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Project Scuzzy

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Like most projects, this one started out completely unnecessary. I was hunting for some random parts for my 1970 Ford Torino GT at at local junkyard that specializes in older vehicles when I happened to notice this mostly intact Comanche sitting there and asked Vic (Vics Classic Cars) what the back story to it was. I already have a daily driver, and also a 4wd truck, and a muscle car, so I certainly didn't need this Jeep.

A week later, its in my driveway. :laugh:

Scuzzy got his name since he so desperately needs a deep cleaning. Step 1 today, Scuzzy got a bath. Over a period of 4 hours, he got a soaking in Mean Green degreaser, then a pressure wash, then cleaning nooks and crannies with a toothbrush, then more scrubbing with a brush and carwash sponge. So much mildew and crud. And that doesn't include the interior. Phase 1 interior cleaning was to attack the glovebox(s) with Meguires foaming cleaner, scrub, shop vac, and repeat several times. The drivers door window got stuck all the way down, so I pulled the door panel off to fix that and in the process vacuumed out the acorns and funk inside there. Other than the drivers side floorboard, it blows my mind how rust free this thing is.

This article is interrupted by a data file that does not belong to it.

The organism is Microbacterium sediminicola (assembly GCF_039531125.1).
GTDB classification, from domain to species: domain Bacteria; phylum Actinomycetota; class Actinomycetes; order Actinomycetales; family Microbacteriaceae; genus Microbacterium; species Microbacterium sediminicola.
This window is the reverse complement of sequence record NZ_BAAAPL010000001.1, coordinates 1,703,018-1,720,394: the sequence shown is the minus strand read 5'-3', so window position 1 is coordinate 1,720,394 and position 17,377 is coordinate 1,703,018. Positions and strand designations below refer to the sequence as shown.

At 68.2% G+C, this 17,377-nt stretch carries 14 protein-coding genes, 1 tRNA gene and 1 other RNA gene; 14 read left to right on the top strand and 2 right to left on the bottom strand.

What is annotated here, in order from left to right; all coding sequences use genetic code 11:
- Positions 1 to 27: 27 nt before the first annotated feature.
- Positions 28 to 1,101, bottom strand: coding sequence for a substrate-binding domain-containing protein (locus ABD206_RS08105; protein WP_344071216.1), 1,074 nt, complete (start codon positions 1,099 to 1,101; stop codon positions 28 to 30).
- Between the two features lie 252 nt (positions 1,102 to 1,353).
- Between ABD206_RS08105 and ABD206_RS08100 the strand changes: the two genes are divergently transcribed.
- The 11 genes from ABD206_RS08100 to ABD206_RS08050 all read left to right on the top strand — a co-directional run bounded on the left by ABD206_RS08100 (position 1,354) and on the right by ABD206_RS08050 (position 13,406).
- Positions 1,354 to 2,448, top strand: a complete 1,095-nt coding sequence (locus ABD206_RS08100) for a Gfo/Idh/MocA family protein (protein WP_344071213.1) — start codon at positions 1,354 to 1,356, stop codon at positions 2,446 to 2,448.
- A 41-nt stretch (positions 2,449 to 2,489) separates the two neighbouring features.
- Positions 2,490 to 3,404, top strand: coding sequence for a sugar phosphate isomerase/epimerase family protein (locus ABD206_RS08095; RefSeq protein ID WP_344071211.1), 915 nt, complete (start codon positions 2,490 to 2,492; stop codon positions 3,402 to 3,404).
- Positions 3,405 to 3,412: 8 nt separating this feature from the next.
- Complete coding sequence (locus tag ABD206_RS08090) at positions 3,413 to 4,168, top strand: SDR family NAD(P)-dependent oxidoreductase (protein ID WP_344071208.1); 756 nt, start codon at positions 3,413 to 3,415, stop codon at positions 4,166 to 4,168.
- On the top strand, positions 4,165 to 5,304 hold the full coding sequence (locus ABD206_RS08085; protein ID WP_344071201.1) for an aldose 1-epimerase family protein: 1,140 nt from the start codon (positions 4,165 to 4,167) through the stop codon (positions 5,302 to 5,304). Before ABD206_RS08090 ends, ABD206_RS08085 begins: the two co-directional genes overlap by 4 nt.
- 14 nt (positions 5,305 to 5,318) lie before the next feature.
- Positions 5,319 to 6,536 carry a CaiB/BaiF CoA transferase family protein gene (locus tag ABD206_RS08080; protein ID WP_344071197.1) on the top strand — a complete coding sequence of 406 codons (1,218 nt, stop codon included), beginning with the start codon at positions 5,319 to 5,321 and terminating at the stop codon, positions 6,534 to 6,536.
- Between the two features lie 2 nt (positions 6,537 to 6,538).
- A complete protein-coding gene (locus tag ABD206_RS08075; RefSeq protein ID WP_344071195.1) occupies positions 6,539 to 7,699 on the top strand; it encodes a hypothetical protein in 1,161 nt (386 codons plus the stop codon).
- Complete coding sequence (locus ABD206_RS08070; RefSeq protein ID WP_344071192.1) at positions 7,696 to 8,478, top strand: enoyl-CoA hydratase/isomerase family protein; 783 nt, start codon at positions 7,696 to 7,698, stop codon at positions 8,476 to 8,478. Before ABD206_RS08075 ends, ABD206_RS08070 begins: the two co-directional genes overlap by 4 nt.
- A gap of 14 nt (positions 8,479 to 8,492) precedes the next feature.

Here's the 1st picture I took of Scuzzy at the junk yard, then a before and after of cleaning progress under the hood. 


I'm new to this whole Jeep thing so I'll be asking questions along the way. 


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Welcome to the madness and addiction that is mj ownership! When I first joined cc I didn't know much and now I know a little but feel smarter so that is a good thing, right? So many knowledgeable people here to help out. That is a great find and hope it wasn't abused in its first life. 


Good luck and keep the updates coming! 



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  • 2 weeks later...